FireEye, Fox-IT release tool to help victims of CryptoLocker ransomware


FireEye and Fox-IT last week unveiled a free service that aims to assist victims of CryptoLocker ransomware. Dubbed DecryptCryptoLocker, the website hosts a recovery app that can recover CrytoLocker-encrypted files with the use of the correct private key. Due to reverse-engineering work done by the researchers, this private key can be retrieved by uploading any encrypted file for each affected system, and furnishing an email address for the secret key to be delivered to.

"Through various partnerships and reverse engineering engagements, Fox-IT and FireEye have ascertained many of the private keys associated with CryptoLocker. Having these private keys allows for decryption of files that are encrypted by CryptoLocker," explained an entry on the FireEye blog.

As we reported late last year, it was estimated by security vendor Bitdefender that the CryptoLocker malware is infecting more than 10,000 victims on a weekly basis. Up to 500,000 victims are believed to be snared to date, with an estimated 1.3% of CryptoLocker victims having paid the ransom. That figure means the operators may have generated revenue as high as $3 million.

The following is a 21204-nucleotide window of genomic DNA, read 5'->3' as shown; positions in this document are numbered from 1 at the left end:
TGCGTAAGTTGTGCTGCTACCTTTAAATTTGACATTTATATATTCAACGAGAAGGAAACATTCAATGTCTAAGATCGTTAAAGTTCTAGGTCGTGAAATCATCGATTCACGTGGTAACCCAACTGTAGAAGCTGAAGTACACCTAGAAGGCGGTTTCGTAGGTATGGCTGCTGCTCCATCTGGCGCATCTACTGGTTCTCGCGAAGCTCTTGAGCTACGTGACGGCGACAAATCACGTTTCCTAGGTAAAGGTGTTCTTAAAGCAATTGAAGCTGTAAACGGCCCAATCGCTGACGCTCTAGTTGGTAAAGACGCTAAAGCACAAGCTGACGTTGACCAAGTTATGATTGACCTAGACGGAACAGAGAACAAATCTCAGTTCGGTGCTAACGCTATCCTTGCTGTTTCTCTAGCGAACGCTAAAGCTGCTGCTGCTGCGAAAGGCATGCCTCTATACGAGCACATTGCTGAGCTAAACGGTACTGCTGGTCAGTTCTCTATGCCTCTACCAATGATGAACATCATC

The many CryptoLocker hybrids--which ranges from programs such as CryptoDefense, PowerLocker, TorLocker and CryptorBit, as well as other unnamed variants--means that recovery is not guaranteed due to differences in implementations. In addition, the requisite decryption key may simply not be in the database.

"There are several variants of CryptoLocker, all functioning in different ways. While these variants do appear similar to CryptoLocker, the tools discussed here may not successfully decrypt files encrypted by every variant because of differences in the programs or for other reasons," researchers from FireEye wrote. "Also, while we have many unlocking keys, there is a possibility that we will be unable to decrypt your files."

Finally, it is worth noting that the decryption tool is a command line application, so users who are less computer savvy may want to seek the help of their IT departments or IT-savvy friends before proceeding.

The Fierce Take: Ransom malware such as Cryptolocker can affect SMBs and enterprises alike, since data on shared storage could also end up being forcibly encrypted. Obviously, regular data backups could reduce or eliminate the damage caused by such malware.

For more:
- check out this article at ZDNet
- check out this article at Ars Technica

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